The foreign secretary was speaking on the eve of Monday’s closure of the travel corridor scheme, which allowed people to enter the UK from a limited number of countries – including Australia and New Zealand – without going into quarantine. Also from Monday, those arriving in England will be required to show that they have tested negative for coronavirus within 72 hours of departure.
The foreign secretary confirmed that ministers had considered the option of requiring arrivals in the UK to self-isolate for a period in specially designated hotels, but played down the prospect of its imminent introduction, saying there were question marks over its “workability”.
He said that checks would be stepped up to ensure that those arriving in the UK comply with the 10-day quarantine rule.
In a round of media interviews, Mr Raab denied the government had been slow to take action to prevent movements across its borders, particularly since the emergence of virulent new Covid-19 strains in Brazil and South Africa. He insisted the UK was broadly in line with countries like Germany and Canada in imposing travel restrictions.
Asked whether any Briton should be going on holiday during the current lockdown, Mr Raab told Sky News’s Sophy Ridge on Sunday: “Right now, people should be staying at home unless it’s absolutely necessary.
“So no, they shouldn’t be going on holiday. I don’t think that's appropriate.
“Any travel, domestic or otherwise, ought to be for the limited exceptions that have been spelt out.”
He warned that travel would risk increasing the spread of Covid-19 and raising pressure on the NHS at a time when ministers have warned the service faces being overwhelmed.
“We’ve got this narrow period where the NHS is on the cusp,” said Mr Raab. “We’ve got to protect it.
“We’ve got the light at the end of the tunnel with vaccines. We’ve just got to stay at home as much as possible, unless there are really strong limited exceptional reasons for travelling domestically or internationally, and that’s the way we get through to a better place.”
Government sources described as “speculative” reports in The Sunday Times that plans were being drawn up for the creation of quarantine hotels for those arriving in the UK.
Mr Raab did not deny that this option had been considered, telling the BBC’s Andrew Marr Show: “We’ve said we keep all the potential measures under review.”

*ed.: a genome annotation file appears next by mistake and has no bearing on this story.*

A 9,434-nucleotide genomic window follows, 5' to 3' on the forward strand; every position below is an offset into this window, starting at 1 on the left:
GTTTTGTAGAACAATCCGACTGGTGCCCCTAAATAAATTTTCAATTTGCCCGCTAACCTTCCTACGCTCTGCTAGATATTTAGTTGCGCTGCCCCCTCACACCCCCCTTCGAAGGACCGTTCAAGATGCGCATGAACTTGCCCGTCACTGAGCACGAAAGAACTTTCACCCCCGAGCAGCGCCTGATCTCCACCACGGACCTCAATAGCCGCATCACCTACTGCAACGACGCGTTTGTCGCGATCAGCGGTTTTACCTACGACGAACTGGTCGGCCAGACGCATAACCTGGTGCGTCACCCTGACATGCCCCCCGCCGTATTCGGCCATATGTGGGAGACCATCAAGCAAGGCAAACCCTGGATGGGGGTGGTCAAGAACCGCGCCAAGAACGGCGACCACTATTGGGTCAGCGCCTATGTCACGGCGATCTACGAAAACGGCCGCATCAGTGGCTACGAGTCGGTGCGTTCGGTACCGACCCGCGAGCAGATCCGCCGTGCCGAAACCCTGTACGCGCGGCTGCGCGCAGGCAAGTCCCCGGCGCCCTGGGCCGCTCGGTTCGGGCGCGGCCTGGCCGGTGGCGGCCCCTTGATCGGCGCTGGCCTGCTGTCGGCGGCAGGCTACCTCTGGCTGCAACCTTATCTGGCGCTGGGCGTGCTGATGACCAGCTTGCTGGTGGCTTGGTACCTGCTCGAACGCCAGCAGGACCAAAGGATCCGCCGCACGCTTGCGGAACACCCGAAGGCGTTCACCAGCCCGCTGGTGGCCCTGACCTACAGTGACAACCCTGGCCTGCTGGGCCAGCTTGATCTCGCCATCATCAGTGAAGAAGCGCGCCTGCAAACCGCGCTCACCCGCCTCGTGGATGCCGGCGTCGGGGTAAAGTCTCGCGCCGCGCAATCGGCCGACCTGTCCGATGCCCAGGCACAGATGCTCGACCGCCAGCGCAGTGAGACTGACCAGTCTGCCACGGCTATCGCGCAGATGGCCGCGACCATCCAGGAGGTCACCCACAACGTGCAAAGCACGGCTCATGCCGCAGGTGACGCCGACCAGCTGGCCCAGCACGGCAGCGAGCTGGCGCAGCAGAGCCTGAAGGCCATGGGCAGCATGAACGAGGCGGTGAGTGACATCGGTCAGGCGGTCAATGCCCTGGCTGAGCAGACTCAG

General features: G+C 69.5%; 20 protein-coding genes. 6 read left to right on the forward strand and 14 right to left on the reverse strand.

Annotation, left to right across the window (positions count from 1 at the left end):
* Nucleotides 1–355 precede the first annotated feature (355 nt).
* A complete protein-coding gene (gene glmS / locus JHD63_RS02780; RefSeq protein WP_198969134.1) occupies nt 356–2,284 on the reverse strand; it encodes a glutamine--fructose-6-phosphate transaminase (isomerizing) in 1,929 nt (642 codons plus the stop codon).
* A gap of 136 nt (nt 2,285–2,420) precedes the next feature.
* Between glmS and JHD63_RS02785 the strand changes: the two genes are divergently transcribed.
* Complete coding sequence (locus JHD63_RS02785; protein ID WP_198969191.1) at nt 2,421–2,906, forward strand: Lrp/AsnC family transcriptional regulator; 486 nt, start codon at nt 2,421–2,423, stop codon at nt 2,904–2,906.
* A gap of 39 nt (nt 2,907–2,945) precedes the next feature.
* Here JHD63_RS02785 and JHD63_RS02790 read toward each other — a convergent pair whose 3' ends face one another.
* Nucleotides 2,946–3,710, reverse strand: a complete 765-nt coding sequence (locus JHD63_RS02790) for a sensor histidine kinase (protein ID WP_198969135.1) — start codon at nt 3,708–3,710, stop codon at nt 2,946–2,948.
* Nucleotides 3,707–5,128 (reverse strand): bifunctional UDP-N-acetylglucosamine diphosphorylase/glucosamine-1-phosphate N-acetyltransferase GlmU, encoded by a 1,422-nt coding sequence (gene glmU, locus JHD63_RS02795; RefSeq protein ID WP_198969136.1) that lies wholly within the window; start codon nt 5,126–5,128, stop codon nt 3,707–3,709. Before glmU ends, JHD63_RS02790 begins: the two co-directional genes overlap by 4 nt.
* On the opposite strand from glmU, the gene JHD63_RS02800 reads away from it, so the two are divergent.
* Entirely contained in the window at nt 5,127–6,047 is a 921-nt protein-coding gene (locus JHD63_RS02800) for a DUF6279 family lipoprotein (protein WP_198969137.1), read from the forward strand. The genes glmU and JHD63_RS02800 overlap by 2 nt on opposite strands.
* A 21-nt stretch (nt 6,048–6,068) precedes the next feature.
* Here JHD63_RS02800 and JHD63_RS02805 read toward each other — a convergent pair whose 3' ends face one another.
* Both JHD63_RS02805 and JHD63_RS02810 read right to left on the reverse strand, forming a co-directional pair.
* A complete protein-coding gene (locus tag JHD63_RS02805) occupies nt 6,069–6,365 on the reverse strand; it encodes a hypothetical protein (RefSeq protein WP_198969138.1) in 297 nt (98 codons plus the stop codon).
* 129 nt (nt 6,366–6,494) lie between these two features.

But he added: “I think there is a challenge in terms of its workability, its deliverability. But we need to look at that very carefully, based on the experience of other countries.”
The foreign secretary said that controls were being stepped up on adherence to the 10-day quarantine, which will be required for all arrivals from overseas from Monday.
“We’re going to be strengthening the checks at the border to make sure when people come in that they filled out the passenger location form, that they’ve got that negative test that they have to vouch for before they get on a flight,” said Mr Raab.
“Also, because the effect of abolishing or suspending the travel corridors is that people go into quarantine and self-isolation for 10 days, we’re making sure that Public Health England checks to make sure people are adhering to those rules.
“As well as changing the rules, we are also making sure we pick up the capacity to make those checks.”
Mr Raab described the suspension of travel corridors as “a precautionary measure just to make sure we don't undermine the programme of vaccination and protection of the NHS here at home”.
A member of the government’s Scientific Advisory Group for Emergencies gave his backing to the idea of quarantine hotels.
“If you’re going to have quarantine then you should probably make it as effective as you possibly can,” Professor John Edmunds told Times Radio.
“Ours has been rather lax, not just for visitors coming into the UK – the vast majority of whom do not have Covid – but we’ve also been rather lax with our quarantine of individuals who have been in direct contact with a case; indigenous cases.
“We’ve been pretty lax about that, we just ask them to stay at home. So I think, yes, if we’re going to have quarantine, we should try and make it work as best as possible.”
Jonathan Reynolds, Labour’s shadow work and pensions secretary, said that he was ready to “look at” the option of quarantine hotels for passengers arriving from abroad.
Mr Reynolds told Sky News: “If that is the most effective way to tackle that, I’d look at that. I’m not sure necessarily it is the case.”
Questioned over whether it was selfish for people to be going on holiday at present, Mr Reynolds said: “I just don’t understand why it has taken so long to put those arrangements in place.
“We’ve seen what went on in other countries, I think we were told initially that those just weren’t effective, they weren’t worth doing, but clearly they are.”